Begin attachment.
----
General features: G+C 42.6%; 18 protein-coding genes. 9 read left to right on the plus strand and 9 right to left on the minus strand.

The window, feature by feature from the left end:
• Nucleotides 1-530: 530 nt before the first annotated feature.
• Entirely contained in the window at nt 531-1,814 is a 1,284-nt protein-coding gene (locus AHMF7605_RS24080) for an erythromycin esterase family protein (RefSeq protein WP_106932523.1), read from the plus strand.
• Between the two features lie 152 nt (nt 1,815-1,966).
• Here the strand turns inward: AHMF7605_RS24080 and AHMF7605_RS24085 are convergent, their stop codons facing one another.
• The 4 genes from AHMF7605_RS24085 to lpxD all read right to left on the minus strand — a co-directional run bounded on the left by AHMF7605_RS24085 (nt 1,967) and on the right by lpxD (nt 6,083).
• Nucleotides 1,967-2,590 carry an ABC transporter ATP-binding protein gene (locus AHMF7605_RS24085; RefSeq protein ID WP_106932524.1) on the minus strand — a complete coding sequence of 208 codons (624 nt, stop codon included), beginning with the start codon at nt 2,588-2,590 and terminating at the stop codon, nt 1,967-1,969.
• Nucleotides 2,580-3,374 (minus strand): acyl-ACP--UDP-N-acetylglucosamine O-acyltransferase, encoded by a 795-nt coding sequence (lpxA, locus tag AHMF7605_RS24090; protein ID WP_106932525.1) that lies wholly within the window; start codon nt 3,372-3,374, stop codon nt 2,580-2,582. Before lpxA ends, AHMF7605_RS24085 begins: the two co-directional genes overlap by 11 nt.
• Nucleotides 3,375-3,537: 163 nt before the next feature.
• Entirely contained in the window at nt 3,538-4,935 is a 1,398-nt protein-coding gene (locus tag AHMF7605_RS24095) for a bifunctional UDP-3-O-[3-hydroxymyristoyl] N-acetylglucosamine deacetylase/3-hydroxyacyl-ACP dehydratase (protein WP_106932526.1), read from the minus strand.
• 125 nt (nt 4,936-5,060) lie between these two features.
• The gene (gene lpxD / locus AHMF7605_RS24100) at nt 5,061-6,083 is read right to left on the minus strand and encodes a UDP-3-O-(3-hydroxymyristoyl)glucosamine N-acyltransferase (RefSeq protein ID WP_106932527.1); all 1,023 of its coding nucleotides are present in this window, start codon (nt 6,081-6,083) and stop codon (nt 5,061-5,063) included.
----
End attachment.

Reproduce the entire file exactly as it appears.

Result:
General features: G+C 42.6%; 18 protein-coding genes. 9 read left to right on the plus strand and 9 right to left on the minus strand.

The window, feature by feature from the left end:
• Nucleotides 1-530: 530 nt before the first annotated feature.
• Entirely contained in the window at nt 531-1,814 is a 1,284-nt protein-coding gene (locus AHMF7605_RS24080) for an erythromycin esterase family protein (RefSeq protein WP_106932523.1), read from the plus strand.
• Between the two features lie 152 nt (nt 1,815-1,966).
• Here the strand turns inward: AHMF7605_RS24080 and AHMF7605_RS24085 are convergent, their stop codons facing one another.
• The 4 genes from AHMF7605_RS24085 to lpxD all read right to left on the minus strand — a co-directional run bounded on the left by AHMF7605_RS24085 (nt 1,967) and on the right by lpxD (nt 6,083).
• Nucleotides 1,967-2,590 carry an ABC transporter ATP-binding protein gene (locus AHMF7605_RS24085; RefSeq protein ID WP_106932524.1) on the minus strand — a complete coding sequence of 208 codons (624 nt, stop codon included), beginning with the start codon at nt 2,588-2,590 and terminating at the stop codon, nt 1,967-1,969.
• Nucleotides 2,580-3,374 (minus strand): acyl-ACP--UDP-N-acetylglucosamine O-acyltransferase, encoded by a 795-nt coding sequence (lpxA, locus tag AHMF7605_RS24090; protein ID WP_106932525.1) that lies wholly within the window; start codon nt 3,372-3,374, stop codon nt 2,580-2,582. Before lpxA ends, AHMF7605_RS24085 begins: the two co-directional genes overlap by 11 nt.
• Nucleotides 3,375-3,537: 163 nt before the next feature.
• Entirely contained in the window at nt 3,538-4,935 is a 1,398-nt protein-coding gene (locus tag AHMF7605_RS24095) for a bifunctional UDP-3-O-[3-hydroxymyristoyl] N-acetylglucosamine deacetylase/3-hydroxyacyl-ACP dehydratase (protein WP_106932526.1), read from the minus strand.
• 125 nt (nt 4,936-5,060) lie between these two features.
• The gene (gene lpxD / locus AHMF7605_RS24100) at nt 5,061-6,083 is read right to left on the minus strand and encodes a UDP-3-O-(3-hydroxymyristoyl)glucosamine N-acyltransferase (RefSeq protein ID WP_106932527.1); all 1,023 of its coding nucleotides are present in this window, start codon (nt 6,081-6,083) and stop codon (nt 5,061-5,063) included.